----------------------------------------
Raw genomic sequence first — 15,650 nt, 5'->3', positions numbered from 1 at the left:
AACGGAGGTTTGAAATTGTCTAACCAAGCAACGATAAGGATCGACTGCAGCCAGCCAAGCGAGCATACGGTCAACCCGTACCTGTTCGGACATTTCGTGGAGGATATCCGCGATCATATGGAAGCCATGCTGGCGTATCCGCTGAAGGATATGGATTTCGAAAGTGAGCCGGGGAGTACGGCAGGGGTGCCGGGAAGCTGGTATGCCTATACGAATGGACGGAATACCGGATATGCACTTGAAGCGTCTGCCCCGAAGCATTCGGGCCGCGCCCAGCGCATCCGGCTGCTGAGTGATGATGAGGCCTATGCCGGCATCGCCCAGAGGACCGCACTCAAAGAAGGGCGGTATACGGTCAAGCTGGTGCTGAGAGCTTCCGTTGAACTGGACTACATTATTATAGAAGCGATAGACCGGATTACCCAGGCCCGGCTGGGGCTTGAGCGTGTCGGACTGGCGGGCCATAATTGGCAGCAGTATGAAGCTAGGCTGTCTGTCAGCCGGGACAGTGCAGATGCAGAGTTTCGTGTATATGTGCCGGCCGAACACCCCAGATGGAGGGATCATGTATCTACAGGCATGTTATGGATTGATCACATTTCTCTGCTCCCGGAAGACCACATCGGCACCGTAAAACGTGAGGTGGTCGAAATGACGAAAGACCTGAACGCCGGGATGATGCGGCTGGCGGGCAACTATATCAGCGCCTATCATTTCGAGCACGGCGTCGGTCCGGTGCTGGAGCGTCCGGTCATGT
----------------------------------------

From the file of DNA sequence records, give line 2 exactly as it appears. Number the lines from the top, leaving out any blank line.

AACGGAGGTTTGAAATTGTCTAACCAAGCAACGATAAGGATCGACTGCAGCCAGCCAAGCGAGCATACGGTCAACCCGTACCTGTTCGGACATTTCGTGGAGGATATCCGCGATCATATGGAAGCCATGCTGGCGTATCCGCTGAAGGATATGGATTTCGAAAGTGAGCCGGGGAGTACGGCAGGGGTGCCGGGAAGCTGGTATGCCTATACGAATGGACGGAATACCGGATATGCACTTGAAGCGTCTGCCCCGAAGCATTCGGGCCGCGCCCAGCGCATCCGGCTGCTGAGTGATGATGAGGCCTATGCCGGCATCGCCCAGAGGACCGCACTCAAAGAAGGGCGGTATACGGTCAAGCTGGTGCTGAGAGCTTCCGTTGAACTGGACTACATTATTATAGAAGCGATAGACCGGATTACCCAGGCCCGGCTGGGGCTTGAGCGTGTCGGACTGGCGGGCCATAATTGGCAGCAGTATGAAGCTAGGCTGTCTGTCAGCCGGGACAGTGCAGATGCAGAGTTTCGTGTATATGTGCCGGCCGAACACCCCAGATGGAGGGATCATGTATCTACAGGCATGTTATGGATTGATCACATTTCTCTGCTCCCGGAAGACCACATCGGCACCGTAAAACGTGAGGTGGTCGAAATGACGAAAGACCTGAACGCCGGGATGATGCGGCTGGCGGGCAACTATATCAGCGCCTATCATTTCGAGCACGGCGTCGGTCCGGTGCTGGAGCGTCCGGTCATGT